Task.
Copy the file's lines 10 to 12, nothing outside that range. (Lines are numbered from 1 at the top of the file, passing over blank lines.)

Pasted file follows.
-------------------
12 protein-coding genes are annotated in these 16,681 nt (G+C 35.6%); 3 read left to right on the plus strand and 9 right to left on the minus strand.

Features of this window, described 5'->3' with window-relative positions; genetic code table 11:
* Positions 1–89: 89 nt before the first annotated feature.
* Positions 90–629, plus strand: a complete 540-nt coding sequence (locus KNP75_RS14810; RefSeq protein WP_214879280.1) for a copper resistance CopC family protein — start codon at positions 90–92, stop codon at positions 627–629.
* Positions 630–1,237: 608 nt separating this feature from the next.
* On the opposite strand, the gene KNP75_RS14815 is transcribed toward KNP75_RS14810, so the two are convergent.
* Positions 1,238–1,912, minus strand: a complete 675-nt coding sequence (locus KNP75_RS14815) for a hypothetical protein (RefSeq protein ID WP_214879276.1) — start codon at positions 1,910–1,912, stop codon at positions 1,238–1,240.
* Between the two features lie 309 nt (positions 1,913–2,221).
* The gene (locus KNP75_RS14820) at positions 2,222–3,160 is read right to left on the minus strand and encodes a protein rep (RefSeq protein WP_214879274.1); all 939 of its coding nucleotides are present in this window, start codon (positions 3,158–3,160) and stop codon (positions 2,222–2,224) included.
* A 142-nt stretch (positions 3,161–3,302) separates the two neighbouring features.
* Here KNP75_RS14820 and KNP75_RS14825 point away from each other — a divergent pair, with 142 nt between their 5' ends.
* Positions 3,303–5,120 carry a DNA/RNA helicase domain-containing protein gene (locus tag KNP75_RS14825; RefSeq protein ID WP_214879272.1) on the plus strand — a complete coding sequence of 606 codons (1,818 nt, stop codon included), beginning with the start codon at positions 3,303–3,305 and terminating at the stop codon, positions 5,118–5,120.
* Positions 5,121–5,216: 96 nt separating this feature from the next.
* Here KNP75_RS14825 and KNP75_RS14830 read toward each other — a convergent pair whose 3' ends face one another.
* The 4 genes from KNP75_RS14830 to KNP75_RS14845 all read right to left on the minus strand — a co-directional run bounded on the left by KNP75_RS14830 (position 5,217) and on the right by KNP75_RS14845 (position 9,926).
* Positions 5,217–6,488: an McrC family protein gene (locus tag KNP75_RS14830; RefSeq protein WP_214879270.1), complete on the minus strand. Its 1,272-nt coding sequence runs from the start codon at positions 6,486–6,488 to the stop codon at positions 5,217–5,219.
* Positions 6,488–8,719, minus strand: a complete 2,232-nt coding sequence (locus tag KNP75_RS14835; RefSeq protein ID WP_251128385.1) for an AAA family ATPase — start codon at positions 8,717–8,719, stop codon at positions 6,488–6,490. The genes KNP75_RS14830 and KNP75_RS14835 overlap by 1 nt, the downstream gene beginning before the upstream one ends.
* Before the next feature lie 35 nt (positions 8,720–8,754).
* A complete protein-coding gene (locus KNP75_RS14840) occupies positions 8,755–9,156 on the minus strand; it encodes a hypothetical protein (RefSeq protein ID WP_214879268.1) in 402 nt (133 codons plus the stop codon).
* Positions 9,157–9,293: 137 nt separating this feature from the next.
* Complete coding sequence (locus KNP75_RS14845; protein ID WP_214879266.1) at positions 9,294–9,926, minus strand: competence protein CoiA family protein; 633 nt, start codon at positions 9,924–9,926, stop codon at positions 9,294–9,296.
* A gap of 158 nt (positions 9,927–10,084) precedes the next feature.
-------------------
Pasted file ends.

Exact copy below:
* A 142-nt stretch (positions 3,161–3,302) separates the two neighbouring features.
* Here KNP75_RS14820 and KNP75_RS14825 point away from each other — a divergent pair, with 142 nt between their 5' ends.
* Positions 3,303–5,120 carry a DNA/RNA helicase domain-containing protein gene (locus tag KNP75_RS14825; RefSeq protein ID WP_214879272.1) on the plus strand — a complete coding sequence of 606 codons (1,818 nt, stop codon included), beginning with the start codon at positions 3,303–3,305 and terminating at the stop codon, positions 5,118–5,120.